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Topic: Big Bag of Vintage Yarn  (Read 1819 times)
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« on: July 18, 2007 09:59:50 AM »

Well, I am feeling quite lucky right now. 

A friend gave me a huge (like 20 -30 lbs) bag filled with yarn that a friend gave to her.

I sorted it out today and am stunned at what I've found.

Most of the yarn is French or Italian wool , but there are hanks of Japanese silk, Swiss silk, English tweed wool, and handpainted wool, a couple of loaves (?) of roving, and gallons of sock weight silk and wool.  There's a spool of what appears to be chinchilla fur yarn and other spools of leather and suede yarn.

Some of the yarn is sun damaged but most of it is in fine condition.  I tugged on some strands and they don't appear to be rotten.

It all smells like basement, however.  Not overpowering, but certainly like it's been stored for a while in a large black garbage bag.

Question: how do I clean it up?  Do I wash it?  I'm afraid of shrinking the wool.

And how to I turn the roving into yarn?  Mail it to someone?

I will post pics tonight when I get home from work.

Thanks for your advice.


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« Reply #1 on: July 18, 2007 10:04:47 AM »

I have no idea has to how to treat it, but there are a lot of talented spinners on here. You could try posting in that section.

You're so lucky!

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« Reply #2 on: July 18, 2007 10:05:15 AM »

I would give the yarn a good long soak in lukewarm water with some gentle soap (baby shampoo is good), or Eucalan.  Then let it dry somewhere where it will get plenty of air.  You may need to soak it more than once.

I have also washed really dirty/smelly wool in very hot water, which you might want to try if there is persistent dirt or smell (I do this if I get coned yarn that still has the spinning oils on it). The trick there is to be really careful not to agitate the the wool much at all so it doesn't felt.  Basically I just put it in the sink with the tap on as hot as it will go, add a little soap, push it down once or twice to make sure it's all wet, and leave it until the water is cooled down.  Repeat if needed--if the yarn is very smelly, you may need to wash more than once.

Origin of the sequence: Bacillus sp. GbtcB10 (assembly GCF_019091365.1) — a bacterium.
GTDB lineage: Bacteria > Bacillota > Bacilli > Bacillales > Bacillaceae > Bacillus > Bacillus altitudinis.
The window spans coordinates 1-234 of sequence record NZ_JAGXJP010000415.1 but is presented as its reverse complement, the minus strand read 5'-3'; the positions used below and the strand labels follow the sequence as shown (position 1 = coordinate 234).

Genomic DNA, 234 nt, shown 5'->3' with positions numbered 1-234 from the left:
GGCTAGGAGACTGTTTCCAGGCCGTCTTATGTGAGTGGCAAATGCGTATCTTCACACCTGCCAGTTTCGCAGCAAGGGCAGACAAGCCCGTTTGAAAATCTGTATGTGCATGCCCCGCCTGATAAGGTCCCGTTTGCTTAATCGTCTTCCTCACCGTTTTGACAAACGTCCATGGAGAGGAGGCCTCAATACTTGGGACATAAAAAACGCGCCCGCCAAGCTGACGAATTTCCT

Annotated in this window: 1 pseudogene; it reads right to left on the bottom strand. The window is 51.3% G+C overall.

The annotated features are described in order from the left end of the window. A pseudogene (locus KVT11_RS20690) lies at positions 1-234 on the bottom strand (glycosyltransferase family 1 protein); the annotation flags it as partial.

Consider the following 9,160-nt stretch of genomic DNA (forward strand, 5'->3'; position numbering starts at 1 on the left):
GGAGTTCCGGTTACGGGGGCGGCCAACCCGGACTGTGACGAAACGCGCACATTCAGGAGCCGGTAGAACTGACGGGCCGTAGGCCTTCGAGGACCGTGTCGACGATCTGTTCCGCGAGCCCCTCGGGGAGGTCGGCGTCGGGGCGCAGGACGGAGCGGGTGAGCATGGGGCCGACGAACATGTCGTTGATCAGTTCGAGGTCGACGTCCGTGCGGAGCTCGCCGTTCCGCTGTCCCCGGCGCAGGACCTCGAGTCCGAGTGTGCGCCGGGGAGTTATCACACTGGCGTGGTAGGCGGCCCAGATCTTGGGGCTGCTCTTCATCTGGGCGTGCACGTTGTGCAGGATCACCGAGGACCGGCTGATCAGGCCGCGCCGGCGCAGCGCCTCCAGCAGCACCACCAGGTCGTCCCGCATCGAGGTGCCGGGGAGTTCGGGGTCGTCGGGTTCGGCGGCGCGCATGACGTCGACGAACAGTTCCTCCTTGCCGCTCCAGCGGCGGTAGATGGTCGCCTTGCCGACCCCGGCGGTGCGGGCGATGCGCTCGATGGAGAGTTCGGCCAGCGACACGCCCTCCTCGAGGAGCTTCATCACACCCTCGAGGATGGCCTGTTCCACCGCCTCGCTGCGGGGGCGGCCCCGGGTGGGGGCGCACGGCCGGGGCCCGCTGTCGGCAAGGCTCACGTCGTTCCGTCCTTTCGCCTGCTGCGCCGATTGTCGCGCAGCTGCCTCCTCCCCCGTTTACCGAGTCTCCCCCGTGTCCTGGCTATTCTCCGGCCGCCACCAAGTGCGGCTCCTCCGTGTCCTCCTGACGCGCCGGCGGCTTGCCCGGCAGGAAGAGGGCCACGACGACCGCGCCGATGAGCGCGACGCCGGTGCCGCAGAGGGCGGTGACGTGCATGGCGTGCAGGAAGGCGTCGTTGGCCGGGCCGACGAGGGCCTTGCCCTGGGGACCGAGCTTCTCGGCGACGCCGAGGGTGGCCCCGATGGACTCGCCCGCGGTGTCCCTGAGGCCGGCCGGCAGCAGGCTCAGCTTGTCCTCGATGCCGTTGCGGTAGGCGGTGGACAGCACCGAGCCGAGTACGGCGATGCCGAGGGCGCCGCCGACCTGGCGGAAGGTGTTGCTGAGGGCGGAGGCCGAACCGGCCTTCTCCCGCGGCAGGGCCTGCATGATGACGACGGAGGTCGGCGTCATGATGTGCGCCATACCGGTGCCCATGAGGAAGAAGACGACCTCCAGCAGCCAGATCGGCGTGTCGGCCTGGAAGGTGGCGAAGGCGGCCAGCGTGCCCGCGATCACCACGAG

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« Reply #3 on: July 18, 2007 10:09:07 AM »

I agree with clicksticks about the washing. Eucalan is great stuff. It will not only clean up the wool, but it's great for vintage stuff because it puts a little bit of lanolin back in the wool.

You should definitely post in the spinning section to find someone who will spin that up for you. Or find your local spinning/weaving ship and take a class on spinning! :-)

« Reply #4 on: July 18, 2007 11:39:51 AM »

Thank you so much, guys.  I really appreciate the advice.

Crafsters rock!

« Reply #5 on: July 18, 2007 04:51:37 PM »

Here's the loot:

It's a lot.

Here are some upclose shots, just because it's so beautiful. 

Japanese wool/silk blend

Italian wool -- the pic is a little washed out; the color is a darker green.  You can see the actual color in the first photo, center.

French wool:  again a bit washed out, it's more black.  I think my camera is adjusting for the black background. Dang.  This wool is so beautiful.  You can see the actual color in the first photo, front center.

The roving -- so beautiful.  Amazing.

You get a better pic of the Italian wool in this picture; its true color.
« Last Edit: July 18, 2007 04:54:03 PM by Deirdre » THIS ROCKS   Logged

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« Reply #6 on: July 18, 2007 04:55:54 PM »

What's that over there?

*WIPs runs over and steals all the yarn*


I'm soooooo jealous!

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« Reply #7 on: July 18, 2007 05:04:39 PM »

I'm surprised nobody's mentioned this so far, but that's not roving.  If you carefully peel it apart, it's very thinly spun mohair, it looks like.  You are SO lucky, and I'm dying with jealousy!

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« Reply #8 on: July 18, 2007 05:10:42 PM »

I agree that what's pictured looks like mohair, but if there really is roving in there somewhere, I'll turn it into yarn for you... but I'm still learning, so it would be thick singles, not complicated sock weight navajo plied fancy stuff. Smiley

« Reply #9 on: July 18, 2007 05:13:30 PM »

I think it is mohair or similar too.....  but it is still beautiful whatever it is, as is all the yarn!

you are so lucky - why does no one give me decent yarn?  the one and only time I was given a big bag full it was all crappy acrylic that she had no use for......  mind you my girls had great fun with it using a knitting loom!

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